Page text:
Academy debaters look to build from successful int’l showing

 
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C2Cs Trevor Woodward and Stephen Beaton
Cadets 2nd Class Stephen Beaton (left) and Trevor Woodward pose after their final debate round at the International Debate Academy tournament in Kranjska Gora, Slovenia, Nov. 30, 2013. Beaton and Woodward took first place at the tournament and earned first and second place overall best speakers at the event. (U.S. Air Force/Courtesy Photo)
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Academy debaters look to build from successful int’l showing

Posted 1/15/2014   Updated 1/17/2014 Email story   Print story

by 1st Lt. Brandon Baccam
U.S. Air Force Academy Public Affairs

1/15/2014 – U.S. AIR FORCE ACADEMY, Colo. — Cadets 2nd class Trevor Woodward and Stephen Beaton are spending three hours together daily and countless amounts of time on their own to prepare for their upcoming debate tournament at the University of Utah Saturday.

Hot off a first place tandem performance and first and second place overall at the International Debate Academy tournament in Kranjska Gora, Slovenia, Nov. 23 to Dec. 1, 2013, Woodward and Beaton look to continue their streak.

“This was my second international debate tournament,” Woodward said. “I attended IDAS last year as a third-class cadet. I (performed) well but I wanted to do even better this year, so it was extremely satisfying taking first place.”

During their trip, both cadets spent five days attending seminars on a variety of topics and participated in 10 practice rounds before competing in a three-day tournament at the University of Ljubljana, which featured 120 debaters from more than 20 countries.

“(Beaton and Woodward) began distinguishing themselves on the national circuit last year, and have now proven themselves as an international force,” said Dr. Gina Iberri-Shea, an associate professor and director of forensics here. “They represented (the Air Force Academy) well, taking the time to learn about other cultural perspectives, fostering good will, demonstrating high level critical thinking and ultimately winning the tournament.”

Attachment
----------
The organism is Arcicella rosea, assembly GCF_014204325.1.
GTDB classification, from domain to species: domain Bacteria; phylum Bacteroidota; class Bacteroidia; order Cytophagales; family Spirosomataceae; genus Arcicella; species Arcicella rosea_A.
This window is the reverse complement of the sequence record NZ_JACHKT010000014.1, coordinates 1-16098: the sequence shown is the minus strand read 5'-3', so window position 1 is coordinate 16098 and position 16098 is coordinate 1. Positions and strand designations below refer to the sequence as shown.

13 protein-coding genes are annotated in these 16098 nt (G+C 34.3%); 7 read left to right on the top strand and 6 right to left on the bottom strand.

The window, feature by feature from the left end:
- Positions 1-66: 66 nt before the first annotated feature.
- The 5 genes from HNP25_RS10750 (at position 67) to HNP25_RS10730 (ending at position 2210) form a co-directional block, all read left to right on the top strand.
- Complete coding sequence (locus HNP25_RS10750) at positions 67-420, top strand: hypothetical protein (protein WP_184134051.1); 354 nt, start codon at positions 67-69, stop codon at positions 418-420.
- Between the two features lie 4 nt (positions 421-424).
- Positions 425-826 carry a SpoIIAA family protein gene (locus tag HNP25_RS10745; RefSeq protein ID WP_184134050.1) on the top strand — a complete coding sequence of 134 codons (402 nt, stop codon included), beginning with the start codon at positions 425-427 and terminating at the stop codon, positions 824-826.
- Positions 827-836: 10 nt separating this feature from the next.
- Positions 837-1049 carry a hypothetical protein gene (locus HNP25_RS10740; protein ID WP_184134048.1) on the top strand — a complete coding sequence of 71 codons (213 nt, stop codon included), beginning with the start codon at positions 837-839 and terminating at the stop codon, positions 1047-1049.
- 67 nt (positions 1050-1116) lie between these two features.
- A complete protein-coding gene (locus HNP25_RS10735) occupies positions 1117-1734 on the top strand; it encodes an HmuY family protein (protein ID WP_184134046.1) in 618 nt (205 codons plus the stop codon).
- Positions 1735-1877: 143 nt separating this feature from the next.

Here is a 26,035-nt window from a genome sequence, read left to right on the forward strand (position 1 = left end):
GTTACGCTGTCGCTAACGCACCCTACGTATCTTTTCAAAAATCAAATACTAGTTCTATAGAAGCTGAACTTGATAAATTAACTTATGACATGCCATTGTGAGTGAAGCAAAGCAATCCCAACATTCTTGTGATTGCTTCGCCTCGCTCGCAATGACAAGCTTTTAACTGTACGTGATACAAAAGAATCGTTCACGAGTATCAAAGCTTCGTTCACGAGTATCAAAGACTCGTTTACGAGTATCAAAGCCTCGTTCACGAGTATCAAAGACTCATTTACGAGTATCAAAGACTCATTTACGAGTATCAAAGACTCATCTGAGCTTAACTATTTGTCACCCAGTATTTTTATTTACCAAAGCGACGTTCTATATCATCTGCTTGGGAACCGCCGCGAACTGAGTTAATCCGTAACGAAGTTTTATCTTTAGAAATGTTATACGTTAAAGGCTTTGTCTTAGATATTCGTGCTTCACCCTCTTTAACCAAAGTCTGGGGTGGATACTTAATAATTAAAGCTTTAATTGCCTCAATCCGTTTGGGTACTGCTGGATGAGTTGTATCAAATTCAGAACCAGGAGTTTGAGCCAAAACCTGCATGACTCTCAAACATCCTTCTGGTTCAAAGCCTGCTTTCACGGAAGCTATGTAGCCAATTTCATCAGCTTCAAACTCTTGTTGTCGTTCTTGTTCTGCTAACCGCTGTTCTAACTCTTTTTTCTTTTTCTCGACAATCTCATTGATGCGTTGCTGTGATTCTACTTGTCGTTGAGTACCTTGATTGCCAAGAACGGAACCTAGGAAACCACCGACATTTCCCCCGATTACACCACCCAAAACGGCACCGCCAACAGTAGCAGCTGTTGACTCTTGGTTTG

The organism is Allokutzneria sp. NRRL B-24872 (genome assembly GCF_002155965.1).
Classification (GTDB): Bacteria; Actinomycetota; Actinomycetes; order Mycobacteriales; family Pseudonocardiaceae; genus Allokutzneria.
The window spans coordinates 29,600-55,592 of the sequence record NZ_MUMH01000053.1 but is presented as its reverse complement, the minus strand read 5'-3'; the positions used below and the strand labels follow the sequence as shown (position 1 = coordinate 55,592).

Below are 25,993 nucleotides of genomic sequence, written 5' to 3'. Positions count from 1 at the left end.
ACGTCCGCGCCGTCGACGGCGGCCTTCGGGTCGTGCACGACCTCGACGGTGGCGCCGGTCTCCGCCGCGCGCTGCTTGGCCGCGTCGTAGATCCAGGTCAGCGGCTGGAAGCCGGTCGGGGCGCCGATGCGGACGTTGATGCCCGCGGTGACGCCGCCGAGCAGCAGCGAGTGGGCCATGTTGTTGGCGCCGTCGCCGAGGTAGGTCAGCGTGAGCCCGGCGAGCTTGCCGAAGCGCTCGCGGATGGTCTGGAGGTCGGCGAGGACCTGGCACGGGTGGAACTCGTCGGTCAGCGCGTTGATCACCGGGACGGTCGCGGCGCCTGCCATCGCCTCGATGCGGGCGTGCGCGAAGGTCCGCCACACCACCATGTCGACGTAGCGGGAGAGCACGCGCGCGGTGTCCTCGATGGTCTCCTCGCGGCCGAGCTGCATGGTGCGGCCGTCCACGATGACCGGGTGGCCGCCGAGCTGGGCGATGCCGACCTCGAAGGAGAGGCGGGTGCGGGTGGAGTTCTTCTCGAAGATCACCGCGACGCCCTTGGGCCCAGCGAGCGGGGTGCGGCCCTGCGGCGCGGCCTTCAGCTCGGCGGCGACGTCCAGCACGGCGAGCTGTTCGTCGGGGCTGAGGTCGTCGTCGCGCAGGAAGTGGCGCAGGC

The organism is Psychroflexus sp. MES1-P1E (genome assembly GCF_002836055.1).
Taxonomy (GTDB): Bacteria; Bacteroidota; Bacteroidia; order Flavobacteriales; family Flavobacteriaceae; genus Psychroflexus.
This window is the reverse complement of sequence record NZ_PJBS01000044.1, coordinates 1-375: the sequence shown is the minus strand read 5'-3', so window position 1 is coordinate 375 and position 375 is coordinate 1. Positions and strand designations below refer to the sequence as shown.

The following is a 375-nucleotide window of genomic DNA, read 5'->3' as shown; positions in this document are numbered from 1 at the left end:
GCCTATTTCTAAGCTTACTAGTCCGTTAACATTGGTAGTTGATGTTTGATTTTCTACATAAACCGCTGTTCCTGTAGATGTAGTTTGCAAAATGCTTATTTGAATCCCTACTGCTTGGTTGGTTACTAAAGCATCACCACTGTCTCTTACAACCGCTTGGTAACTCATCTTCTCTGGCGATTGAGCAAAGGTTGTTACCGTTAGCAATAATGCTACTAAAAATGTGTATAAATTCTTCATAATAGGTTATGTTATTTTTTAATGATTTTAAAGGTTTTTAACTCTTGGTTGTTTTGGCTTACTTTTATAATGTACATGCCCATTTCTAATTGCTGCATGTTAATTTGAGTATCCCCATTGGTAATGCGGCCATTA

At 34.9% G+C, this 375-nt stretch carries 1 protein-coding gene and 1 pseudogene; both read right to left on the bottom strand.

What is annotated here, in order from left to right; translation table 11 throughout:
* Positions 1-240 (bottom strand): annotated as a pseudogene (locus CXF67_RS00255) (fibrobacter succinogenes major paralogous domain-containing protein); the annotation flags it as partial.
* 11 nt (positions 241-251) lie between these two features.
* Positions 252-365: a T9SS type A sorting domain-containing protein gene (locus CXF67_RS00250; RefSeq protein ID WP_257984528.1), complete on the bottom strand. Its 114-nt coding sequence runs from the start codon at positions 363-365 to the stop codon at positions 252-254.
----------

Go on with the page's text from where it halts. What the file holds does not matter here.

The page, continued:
What makes Woodward and Beaton stand out from the rest of their competition is that they are a team representing a military academy, traveling to a foreign nation to compete at politically-themed competitions.

“I have received several positive responses from international faculty they have interacted with, noting that the cadets earned their respect and broke down some previously held stereotypes for that unfamiliarity with the U.S. military,” Dr. Iberri-Shea said.

Judges and fellow debaters often give feedback about how cadets’ performance changed their perspective on the U.S. military, Woodward said.

The Air Force Academy forensics team is the longest-running academic club at the Academy. There are currently 20 active members from all four cadet classes. Significant alumni of the forensics team include a number of generals and the Academy’s only member of Congress, former congresswoman Heather Wilson, Class of ’82 (R-N.M. from 1998-2009). The team practices two different formats of debate and more than 10 other speech events, including extemporaneous speaking and poetry.

Woodward and Beaton compete in British Parliamentary debate and regular parliamentary debate, the most popular collegiate debate style in the U.S. While IDAS wasn’t the first time competing overseas for either of the cadets, both agreed sharing their perspective with others is one reason they participate.

“Most importantly, we get to share time and ideas with people from across the nation and even the world in a peaceful manner.” Beaton said. “It also gives us the opportunity to develop critical thinking skills that are imperative as an officer.”

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